The provincial AGM season is over again for another year. While the presidents in 20 provinces were re-elected for 2017/18, we have new leaders in Taranaki, the Waikato, Tararua and Manawatu-Rangitikei. Here's a quick introduction:
Te Aroha dairy farmer Andrew McGiven has stepped up from vice-president of Waikato Federated Farmers to the top role.
He takes over from Chris Lewis, who decided not to seek re-election.
Andrew headed off a challenge for the presidency from Huntly's Don Colesat, with a contest for the leadership being a healthy sign of the talent on the Feds executive in the Waikato.
Andrew started as a dairy assistant in 1994, working his way up through sharemilking, leasing and then to farm ownership.
He has a diploma in agribusiness from AgITO and a Master of Business Administration from Waikato University. He served as chairman on a local board of trustees and has been involved in several other governance positions over the years.
That farmers were being subjected to "a growing sense of inequality from government and councils as well as having to justify our way of life [and] contribution to New Zealand's standard of living" is what motivated him to join the Feds a decade ago.
It was a battle farmers were still fighting. Ructions over the Health Rivers plan are continuing.
"We farmers need to promote good practice, innovative solutions, and sound policy regardless of the emotion and the political games around us," Andrew said.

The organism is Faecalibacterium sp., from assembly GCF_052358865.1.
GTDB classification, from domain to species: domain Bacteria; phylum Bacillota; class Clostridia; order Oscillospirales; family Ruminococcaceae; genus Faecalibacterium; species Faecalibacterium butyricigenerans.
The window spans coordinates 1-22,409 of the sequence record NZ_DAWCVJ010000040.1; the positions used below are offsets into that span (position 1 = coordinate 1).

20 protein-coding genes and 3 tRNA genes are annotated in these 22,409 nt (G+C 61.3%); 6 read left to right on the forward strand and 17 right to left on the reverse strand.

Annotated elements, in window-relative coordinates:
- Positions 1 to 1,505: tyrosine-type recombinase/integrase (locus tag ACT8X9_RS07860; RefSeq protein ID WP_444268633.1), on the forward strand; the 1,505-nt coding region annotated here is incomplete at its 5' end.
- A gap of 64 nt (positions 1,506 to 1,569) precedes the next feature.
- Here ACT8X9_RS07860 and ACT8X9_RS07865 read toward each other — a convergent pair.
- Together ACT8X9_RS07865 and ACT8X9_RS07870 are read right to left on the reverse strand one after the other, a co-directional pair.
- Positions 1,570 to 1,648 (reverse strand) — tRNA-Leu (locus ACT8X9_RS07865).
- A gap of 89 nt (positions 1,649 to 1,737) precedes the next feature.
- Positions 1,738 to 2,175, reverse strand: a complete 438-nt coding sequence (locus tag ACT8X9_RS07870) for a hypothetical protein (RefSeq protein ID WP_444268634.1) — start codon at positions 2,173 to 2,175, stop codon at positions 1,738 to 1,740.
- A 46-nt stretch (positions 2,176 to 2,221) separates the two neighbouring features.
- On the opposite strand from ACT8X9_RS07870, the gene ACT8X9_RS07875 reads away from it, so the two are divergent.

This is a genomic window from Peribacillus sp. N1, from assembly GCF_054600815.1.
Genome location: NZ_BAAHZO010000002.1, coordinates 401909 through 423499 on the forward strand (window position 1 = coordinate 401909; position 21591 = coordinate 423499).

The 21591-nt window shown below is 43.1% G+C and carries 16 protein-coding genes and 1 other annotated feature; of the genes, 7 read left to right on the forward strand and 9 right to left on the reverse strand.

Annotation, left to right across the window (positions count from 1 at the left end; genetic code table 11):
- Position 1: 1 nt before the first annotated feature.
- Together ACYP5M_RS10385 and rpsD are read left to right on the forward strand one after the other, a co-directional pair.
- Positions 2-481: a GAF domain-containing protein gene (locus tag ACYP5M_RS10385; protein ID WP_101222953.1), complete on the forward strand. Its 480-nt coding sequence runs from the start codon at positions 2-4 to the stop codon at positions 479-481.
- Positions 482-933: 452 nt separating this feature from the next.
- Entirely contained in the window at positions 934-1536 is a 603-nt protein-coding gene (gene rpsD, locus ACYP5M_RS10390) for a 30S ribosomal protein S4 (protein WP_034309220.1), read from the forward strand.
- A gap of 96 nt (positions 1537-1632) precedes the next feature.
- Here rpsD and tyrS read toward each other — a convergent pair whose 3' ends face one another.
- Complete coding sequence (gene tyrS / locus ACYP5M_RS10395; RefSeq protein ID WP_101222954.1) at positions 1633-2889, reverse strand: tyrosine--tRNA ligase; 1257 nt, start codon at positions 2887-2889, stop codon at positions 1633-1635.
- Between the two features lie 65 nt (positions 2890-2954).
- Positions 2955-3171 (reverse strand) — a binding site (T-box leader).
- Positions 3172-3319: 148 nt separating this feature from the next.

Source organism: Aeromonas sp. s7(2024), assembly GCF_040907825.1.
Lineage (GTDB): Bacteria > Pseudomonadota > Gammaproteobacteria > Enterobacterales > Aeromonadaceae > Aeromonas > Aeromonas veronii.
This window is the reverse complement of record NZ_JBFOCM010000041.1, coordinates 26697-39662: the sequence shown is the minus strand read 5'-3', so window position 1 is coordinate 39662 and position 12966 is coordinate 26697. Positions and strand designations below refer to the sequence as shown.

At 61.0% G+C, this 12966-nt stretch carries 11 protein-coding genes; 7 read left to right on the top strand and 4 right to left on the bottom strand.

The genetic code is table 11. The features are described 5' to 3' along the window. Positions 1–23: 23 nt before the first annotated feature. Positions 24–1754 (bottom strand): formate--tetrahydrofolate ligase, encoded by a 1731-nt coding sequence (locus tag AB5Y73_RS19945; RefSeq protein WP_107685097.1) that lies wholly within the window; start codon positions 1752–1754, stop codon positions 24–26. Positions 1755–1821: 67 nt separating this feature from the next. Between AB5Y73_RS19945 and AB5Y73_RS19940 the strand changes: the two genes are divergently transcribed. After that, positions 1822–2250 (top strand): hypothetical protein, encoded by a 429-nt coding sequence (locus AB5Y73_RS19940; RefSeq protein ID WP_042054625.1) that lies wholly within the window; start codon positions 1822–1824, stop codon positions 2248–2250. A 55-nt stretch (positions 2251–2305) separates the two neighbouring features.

In his final report, Chris Lewis hit back at environmental and vegan advocates pushing for dairy and red meat farming to be replaced by cropping.
"Never mind that quite a bit of NZ terrain is not suitable for crops, that crops also need a lot of fertiliser that needs work to stop it getting into groundwater and waterways, that our export markets and earnings will be crippled, that meat and dairy is a critical protein source for many peoples diets and that tens of millions of people enjoy eating meat and dairy."
Taranaki's dairy section chair since 2015, Donald McIntyre was elected president at the province's AGM last month.
He replaces outgoing president Bronwyn Muir, who chose not to stand for re-election.
Donald's links in the region run deep - he was one of four new councillors elected to the Taranaki Regional Council last year.
Donald was born in Inglewood on a mixed dairy/sheep/beef farm. After leaving New Plymouth Boys' High he trained as a fitter/welder, which led to OE in Australia working on a large grain and sheep farm.
On the return home, his parents offered Donald and his two brothers the chance to take over the home farm at Waitui, and over the next 14 years the trio converted a rolling contour farm from sheep and beef, to dairy and forestry.
Donald and his wife Linda moved to their present farm set around Lake Ratapiko 23 years ago, and currently milk 320 cows.
He started out in politics as a Young Farmers club member, moving on to the Farm Cadet board, TB Free, Meat and Wool section, dairy section, the Inglewood Community Board and Taranaki Regional Council.